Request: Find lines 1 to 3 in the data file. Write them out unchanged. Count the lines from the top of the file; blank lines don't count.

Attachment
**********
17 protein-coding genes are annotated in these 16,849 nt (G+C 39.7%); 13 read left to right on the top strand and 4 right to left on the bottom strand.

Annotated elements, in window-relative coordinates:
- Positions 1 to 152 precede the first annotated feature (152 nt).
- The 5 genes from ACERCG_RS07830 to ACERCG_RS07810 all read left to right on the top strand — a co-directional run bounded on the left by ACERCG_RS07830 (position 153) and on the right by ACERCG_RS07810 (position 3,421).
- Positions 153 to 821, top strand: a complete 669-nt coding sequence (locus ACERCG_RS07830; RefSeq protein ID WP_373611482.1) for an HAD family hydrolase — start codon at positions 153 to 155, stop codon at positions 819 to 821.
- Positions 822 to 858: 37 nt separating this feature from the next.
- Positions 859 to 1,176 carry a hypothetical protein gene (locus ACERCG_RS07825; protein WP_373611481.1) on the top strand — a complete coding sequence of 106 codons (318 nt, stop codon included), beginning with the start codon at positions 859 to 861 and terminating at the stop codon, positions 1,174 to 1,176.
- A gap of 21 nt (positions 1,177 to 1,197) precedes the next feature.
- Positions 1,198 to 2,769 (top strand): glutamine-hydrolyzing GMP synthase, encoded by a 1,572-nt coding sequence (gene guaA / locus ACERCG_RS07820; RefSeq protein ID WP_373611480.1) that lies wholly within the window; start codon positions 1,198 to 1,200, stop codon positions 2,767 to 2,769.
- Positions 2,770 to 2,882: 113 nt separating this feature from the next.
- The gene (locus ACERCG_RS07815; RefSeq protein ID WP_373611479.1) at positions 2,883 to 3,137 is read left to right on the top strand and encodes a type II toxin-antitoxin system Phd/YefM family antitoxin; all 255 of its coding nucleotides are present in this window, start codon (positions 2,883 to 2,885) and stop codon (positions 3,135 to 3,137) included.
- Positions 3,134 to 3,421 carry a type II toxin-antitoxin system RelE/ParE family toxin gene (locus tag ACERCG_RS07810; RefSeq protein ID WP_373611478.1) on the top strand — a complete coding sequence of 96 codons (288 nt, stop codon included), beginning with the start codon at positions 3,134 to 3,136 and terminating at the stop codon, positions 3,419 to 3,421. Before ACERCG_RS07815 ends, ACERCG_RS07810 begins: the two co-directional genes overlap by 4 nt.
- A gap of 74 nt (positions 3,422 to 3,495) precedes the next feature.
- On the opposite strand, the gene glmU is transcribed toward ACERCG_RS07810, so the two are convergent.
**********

17 protein-coding genes are annotated in these 16,849 nt (G+C 39.7%); 13 read left to right on the top strand and 4 right to left on the bottom strand.

Annotated elements, in window-relative coordinates:
- Positions 1 to 152 precede the first annotated feature (152 nt).